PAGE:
The dull light of a chalky gray sky settles on the wet yard, and some colors are more vivid: dark greens and intense reds and purples do well soaked, with patches of shade all around and lighter colors dulled.

I can’t say I’m happy with the look of things: it feels icky just to look. The dead and dying leaves in the yard are particularly messy; the rain does not seem to signal rebirth as much as neglect, disorder.

There may be a metaphor in there. I haven’t been terribly thoughtful recently, just antsy. I have run into a lot of people that think they know better than me, are unafraid to loudly and angrily say so, and whaddya know – sometimes those people do know better. I’m happy to learn, but why must my teachers be barbarians?

And why am I the one seeking knowledge from them? A lot of poems use imagistic hints to skip from autumn/winter to spring, as if the dulling of brightness were just an illusion, as if the rain caused no problems itself. It’s never that simple.

1 Comment

  1. Oh, very interesting post. First let me apologize for the pushy barbarians. Not bc I am a pushy barbarian myself, but let me apologize bc I am a human being as they are, and sometimes human beings just want to violently push their ideas on others — especially when they tell another how they “ought” to feel.

    Having said that, I do believe there is a metaphor in there. And I also believe you can’t just neatly skip over the yucky parts of Autumn and Winter, so I won’t claim that either.

    Now the metaphor, for me, I’ll try to tell you, just bc I want to help, but I won’t be pushing it down your throat. Take it or leave it! In the fall and winter, yes, things must die before new life can spring forth in the spring. Bulbs must lay deep beneath the snow, smothering and freezing, before they can peak out then become a beautiful plant. And that time in the ground IS long and hard and freezing. Good things often take time. Lots of time and hard work and darkness before you see the light. The plant lies dormant and sees no growth, but that doesn’t mean it isn’t germinating. A baby lies within the womb for 9 months. And Jesus said, unless a grain of wheat falls to the ground and dies, there won’t be a wheat plant the next year. That is true for nature and that is true for us also. We must let old habits in life die, so we can become better people. We must grow through pain at times, learning new things — we must grow through trials — we must work hard — we must sometimes go through darkness before we learn something new. When we come out on the other side we just may have the best and brightest life in the world! I will not be like the others and say that we shall skip the hard part, the autumn/winter. For we must pass through the hard work, the dark night, often, to find the joy in the end. Just remember the song: “just remember in the winter, far beneath the bitter snow, lies the seed, that with the sun’s love, in the spring, becomes the rose.” Hope that helps some, honey.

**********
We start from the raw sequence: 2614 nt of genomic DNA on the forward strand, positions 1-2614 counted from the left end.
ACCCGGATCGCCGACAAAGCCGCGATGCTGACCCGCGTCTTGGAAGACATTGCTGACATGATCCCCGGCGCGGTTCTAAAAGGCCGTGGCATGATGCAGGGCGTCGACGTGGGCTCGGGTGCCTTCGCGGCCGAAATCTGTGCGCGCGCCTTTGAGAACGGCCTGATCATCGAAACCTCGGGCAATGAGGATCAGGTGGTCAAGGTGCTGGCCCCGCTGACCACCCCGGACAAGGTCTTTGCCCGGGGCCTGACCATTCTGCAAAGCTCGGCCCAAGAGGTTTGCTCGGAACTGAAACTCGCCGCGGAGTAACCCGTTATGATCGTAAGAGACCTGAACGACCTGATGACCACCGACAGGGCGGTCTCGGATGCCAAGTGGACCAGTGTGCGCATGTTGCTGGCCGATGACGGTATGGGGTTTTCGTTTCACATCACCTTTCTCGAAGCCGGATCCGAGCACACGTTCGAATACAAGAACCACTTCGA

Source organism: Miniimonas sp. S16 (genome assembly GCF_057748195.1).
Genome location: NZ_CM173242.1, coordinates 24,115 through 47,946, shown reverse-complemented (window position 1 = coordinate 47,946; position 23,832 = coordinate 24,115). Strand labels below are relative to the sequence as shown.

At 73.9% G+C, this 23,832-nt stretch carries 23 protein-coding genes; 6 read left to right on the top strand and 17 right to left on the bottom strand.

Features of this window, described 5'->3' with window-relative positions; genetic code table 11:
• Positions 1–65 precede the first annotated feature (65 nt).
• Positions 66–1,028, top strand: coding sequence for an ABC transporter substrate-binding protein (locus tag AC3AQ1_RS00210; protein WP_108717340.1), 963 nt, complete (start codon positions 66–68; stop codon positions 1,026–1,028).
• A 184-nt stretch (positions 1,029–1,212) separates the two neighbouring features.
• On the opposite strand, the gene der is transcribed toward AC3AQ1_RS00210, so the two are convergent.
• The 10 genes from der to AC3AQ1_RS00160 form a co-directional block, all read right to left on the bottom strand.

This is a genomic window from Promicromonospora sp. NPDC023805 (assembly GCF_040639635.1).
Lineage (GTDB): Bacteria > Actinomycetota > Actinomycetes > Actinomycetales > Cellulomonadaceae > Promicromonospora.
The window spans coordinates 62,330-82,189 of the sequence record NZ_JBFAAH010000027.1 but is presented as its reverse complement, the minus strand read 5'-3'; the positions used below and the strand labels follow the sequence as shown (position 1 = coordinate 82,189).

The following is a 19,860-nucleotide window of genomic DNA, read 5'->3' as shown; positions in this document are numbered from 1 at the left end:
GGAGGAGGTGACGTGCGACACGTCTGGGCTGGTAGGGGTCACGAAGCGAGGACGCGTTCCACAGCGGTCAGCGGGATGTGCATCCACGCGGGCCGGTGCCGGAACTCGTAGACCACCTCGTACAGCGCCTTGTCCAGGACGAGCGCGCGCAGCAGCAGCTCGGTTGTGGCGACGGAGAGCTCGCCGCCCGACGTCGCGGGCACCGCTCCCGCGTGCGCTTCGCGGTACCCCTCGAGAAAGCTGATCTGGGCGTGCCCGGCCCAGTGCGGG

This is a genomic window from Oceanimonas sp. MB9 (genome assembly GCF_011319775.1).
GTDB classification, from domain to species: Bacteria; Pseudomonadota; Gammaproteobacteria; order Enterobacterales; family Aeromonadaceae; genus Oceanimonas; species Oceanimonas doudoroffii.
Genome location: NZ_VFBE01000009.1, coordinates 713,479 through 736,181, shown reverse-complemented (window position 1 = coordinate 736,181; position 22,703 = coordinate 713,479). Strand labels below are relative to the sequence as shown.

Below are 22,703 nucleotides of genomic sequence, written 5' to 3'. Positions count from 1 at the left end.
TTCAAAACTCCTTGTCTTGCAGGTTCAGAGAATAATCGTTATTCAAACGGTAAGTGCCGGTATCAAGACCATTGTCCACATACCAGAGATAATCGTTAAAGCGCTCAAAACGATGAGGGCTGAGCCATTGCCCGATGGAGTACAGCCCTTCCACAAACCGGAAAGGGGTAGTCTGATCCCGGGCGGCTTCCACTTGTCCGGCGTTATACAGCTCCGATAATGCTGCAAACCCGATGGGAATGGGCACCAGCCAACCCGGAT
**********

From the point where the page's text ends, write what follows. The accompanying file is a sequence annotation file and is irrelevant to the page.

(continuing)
don’t know if you remember me. i visited your blog awhile ago. my name is krissy knox and my blog is Sometimes I Think. I haven’t been blogging my for a couple months or visiting blogs bc i have been sick, as has my husband who has been going to cancer and post cancer treatments for 11 yrs. hope you’ll visit my blog, i posted yesterday.

    take care, i hope i helped and wasn’t pushy. really i hope i wasn’t. just hope i helped. take your time, have your time of meditation, let your answers come from within, and from the Lord.

    krissy knox :)
    my main blog: Sometimes I Think
    connect with me on Twitter:

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